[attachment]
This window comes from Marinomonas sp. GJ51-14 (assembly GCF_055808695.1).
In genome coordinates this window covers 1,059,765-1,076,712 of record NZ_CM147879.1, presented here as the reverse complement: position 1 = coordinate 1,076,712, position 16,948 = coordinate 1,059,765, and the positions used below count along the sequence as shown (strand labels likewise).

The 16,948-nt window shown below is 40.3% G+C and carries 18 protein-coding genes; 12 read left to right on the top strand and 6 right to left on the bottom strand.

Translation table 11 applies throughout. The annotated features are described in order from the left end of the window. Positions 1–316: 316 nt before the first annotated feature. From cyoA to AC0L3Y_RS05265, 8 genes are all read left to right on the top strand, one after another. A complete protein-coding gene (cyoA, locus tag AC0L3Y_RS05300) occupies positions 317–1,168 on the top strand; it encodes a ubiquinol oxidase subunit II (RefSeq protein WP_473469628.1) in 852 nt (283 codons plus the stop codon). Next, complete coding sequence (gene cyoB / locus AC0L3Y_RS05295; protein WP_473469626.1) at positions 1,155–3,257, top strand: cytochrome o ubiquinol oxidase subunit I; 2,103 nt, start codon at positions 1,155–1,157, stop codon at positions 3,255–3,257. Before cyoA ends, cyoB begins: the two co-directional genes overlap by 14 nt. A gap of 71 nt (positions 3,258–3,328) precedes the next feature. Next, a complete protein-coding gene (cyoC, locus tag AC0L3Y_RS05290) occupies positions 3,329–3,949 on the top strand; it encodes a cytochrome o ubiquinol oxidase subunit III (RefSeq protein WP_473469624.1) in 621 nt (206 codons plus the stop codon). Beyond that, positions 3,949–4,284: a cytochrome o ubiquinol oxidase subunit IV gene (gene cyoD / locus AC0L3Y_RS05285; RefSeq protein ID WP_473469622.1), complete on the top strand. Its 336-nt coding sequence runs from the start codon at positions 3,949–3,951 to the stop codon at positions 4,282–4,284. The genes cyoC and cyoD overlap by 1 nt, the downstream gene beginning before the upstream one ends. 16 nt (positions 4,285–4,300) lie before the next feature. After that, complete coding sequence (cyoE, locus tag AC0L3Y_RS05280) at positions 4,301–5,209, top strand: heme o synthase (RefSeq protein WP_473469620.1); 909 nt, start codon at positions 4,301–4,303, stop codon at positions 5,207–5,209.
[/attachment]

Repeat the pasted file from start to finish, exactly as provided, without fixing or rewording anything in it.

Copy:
This window comes from Marinomonas sp. GJ51-14 (assembly GCF_055808695.1).
In genome coordinates this window covers 1,059,765-1,076,712 of record NZ_CM147879.1, presented here as the reverse complement: position 1 = coordinate 1,076,712, position 16,948 = coordinate 1,059,765, and the positions used below count along the sequence as shown (strand labels likewise).

The 16,948-nt window shown below is 40.3% G+C and carries 18 protein-coding genes; 12 read left to right on the top strand and 6 right to left on the bottom strand.

Translation table 11 applies throughout. The annotated features are described in order from the left end of the window. Positions 1–316: 316 nt before the first annotated feature. From cyoA to AC0L3Y_RS05265, 8 genes are all read left to right on the top strand, one after another. A complete protein-coding gene (cyoA, locus tag AC0L3Y_RS05300) occupies positions 317–1,168 on the top strand; it encodes a ubiquinol oxidase subunit II (RefSeq protein WP_473469628.1) in 852 nt (283 codons plus the stop codon). Next, complete coding sequence (gene cyoB / locus AC0L3Y_RS05295; protein WP_473469626.1) at positions 1,155–3,257, top strand: cytochrome o ubiquinol oxidase subunit I; 2,103 nt, start codon at positions 1,155–1,157, stop codon at positions 3,255–3,257. Before cyoA ends, cyoB begins: the two co-directional genes overlap by 14 nt. A gap of 71 nt (positions 3,258–3,328) precedes the next feature. Next, a complete protein-coding gene (cyoC, locus tag AC0L3Y_RS05290) occupies positions 3,329–3,949 on the top strand; it encodes a cytochrome o ubiquinol oxidase subunit III (RefSeq protein WP_473469624.1) in 621 nt (206 codons plus the stop codon). Beyond that, positions 3,949–4,284: a cytochrome o ubiquinol oxidase subunit IV gene (gene cyoD / locus AC0L3Y_RS05285; RefSeq protein ID WP_473469622.1), complete on the top strand. Its 336-nt coding sequence runs from the start codon at positions 3,949–3,951 to the stop codon at positions 4,282–4,284. The genes cyoC and cyoD overlap by 1 nt, the downstream gene beginning before the upstream one ends. 16 nt (positions 4,285–4,300) lie before the next feature. After that, complete coding sequence (cyoE, locus tag AC0L3Y_RS05280) at positions 4,301–5,209, top strand: heme o synthase (RefSeq protein WP_473469620.1); 909 nt, start codon at positions 4,301–4,303, stop codon at positions 5,207–5,209.